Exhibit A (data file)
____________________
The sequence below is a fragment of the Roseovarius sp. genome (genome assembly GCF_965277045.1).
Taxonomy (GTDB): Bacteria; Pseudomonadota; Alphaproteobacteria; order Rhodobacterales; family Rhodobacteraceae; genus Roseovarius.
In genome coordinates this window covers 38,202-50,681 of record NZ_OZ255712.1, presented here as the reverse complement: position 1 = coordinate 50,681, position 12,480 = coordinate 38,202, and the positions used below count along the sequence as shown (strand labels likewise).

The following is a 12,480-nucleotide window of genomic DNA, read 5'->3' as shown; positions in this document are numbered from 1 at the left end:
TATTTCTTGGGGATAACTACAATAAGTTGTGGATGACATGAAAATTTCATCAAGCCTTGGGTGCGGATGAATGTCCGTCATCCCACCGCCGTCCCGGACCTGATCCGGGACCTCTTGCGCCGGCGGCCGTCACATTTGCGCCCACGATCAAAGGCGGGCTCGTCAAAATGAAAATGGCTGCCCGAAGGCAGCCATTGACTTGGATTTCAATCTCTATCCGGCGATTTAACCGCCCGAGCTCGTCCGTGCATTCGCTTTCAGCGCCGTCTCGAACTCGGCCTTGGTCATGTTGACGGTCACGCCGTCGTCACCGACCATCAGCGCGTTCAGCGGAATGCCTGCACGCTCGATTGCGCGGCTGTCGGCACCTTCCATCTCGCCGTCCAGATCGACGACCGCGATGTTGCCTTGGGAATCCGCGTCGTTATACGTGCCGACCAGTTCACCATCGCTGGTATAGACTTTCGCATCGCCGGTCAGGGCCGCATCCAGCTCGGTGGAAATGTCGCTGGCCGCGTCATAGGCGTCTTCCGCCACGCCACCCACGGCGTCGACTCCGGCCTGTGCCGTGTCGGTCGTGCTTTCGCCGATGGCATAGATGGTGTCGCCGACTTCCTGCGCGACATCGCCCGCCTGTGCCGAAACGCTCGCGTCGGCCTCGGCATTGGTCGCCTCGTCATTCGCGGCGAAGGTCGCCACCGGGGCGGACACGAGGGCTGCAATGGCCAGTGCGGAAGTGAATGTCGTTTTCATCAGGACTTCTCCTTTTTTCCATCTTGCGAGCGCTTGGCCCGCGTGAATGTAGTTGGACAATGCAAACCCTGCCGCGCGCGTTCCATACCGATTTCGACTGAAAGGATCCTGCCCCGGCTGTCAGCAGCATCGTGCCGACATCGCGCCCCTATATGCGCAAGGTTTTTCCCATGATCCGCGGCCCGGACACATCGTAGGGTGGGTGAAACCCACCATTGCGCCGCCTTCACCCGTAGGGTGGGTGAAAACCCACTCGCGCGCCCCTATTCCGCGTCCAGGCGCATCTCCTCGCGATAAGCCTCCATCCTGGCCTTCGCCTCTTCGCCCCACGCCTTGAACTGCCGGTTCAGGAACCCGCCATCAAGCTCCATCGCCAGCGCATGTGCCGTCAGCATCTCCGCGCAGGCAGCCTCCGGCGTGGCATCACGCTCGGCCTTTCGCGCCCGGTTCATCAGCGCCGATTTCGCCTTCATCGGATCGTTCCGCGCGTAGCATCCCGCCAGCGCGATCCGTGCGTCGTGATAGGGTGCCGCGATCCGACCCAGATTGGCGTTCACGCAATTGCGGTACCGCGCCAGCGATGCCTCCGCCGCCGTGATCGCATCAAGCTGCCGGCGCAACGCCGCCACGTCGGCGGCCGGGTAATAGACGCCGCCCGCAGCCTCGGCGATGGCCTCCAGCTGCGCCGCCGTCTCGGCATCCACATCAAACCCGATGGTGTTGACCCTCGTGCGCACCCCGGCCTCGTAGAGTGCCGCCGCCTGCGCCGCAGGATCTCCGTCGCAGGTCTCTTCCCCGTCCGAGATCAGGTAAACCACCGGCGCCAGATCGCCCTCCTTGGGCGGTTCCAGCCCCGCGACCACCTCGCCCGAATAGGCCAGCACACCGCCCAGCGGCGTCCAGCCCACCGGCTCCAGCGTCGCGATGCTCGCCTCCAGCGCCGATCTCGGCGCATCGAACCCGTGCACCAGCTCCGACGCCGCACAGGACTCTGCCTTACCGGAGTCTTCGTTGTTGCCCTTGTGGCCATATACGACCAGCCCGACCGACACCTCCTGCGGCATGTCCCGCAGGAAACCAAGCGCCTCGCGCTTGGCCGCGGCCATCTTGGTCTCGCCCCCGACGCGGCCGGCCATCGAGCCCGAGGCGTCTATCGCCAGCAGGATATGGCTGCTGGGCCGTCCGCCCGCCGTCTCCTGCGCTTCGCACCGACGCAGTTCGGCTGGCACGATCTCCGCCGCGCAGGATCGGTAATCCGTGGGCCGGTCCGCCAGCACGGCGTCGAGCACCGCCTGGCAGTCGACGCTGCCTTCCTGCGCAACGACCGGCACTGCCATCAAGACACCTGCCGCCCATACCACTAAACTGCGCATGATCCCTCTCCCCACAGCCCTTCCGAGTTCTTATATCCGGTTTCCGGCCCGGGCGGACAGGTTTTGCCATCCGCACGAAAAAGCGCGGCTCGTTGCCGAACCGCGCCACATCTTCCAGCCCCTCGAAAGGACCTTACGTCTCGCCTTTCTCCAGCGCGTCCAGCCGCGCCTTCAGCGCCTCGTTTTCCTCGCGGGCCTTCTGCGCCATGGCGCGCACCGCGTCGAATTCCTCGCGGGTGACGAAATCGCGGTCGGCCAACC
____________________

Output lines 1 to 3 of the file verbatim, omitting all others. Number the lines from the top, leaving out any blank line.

The sequence below is a fragment of the Roseovarius sp. genome (genome assembly GCF_965277045.1).
Taxonomy (GTDB): Bacteria; Pseudomonadota; Alphaproteobacteria; order Rhodobacterales; family Rhodobacteraceae; genus Roseovarius.
In genome coordinates this window covers 38,202-50,681 of record NZ_OZ255712.1, presented here as the reverse complement: position 1 = coordinate 50,681, position 12,480 = coordinate 38,202, and the positions used below count along the sequence as shown (strand labels likewise).